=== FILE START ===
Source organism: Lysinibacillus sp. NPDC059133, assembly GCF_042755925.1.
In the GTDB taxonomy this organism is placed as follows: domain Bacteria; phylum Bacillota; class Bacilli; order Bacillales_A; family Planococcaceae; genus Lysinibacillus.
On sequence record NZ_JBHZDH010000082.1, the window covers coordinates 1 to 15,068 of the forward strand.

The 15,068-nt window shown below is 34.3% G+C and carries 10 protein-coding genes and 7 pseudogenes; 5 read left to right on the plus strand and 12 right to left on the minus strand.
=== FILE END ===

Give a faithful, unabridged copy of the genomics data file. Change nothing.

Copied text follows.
Source organism: Lysinibacillus sp. NPDC059133, assembly GCF_042755925.1.
In the GTDB taxonomy this organism is placed as follows: domain Bacteria; phylum Bacillota; class Bacilli; order Bacillales_A; family Planococcaceae; genus Lysinibacillus.
On sequence record NZ_JBHZDH010000082.1, the window covers coordinates 1 to 15,068 of the forward strand.

The 15,068-nt window shown below is 34.3% G+C and carries 10 protein-coding genes and 7 pseudogenes; 5 read left to right on the plus strand and 12 right to left on the minus strand.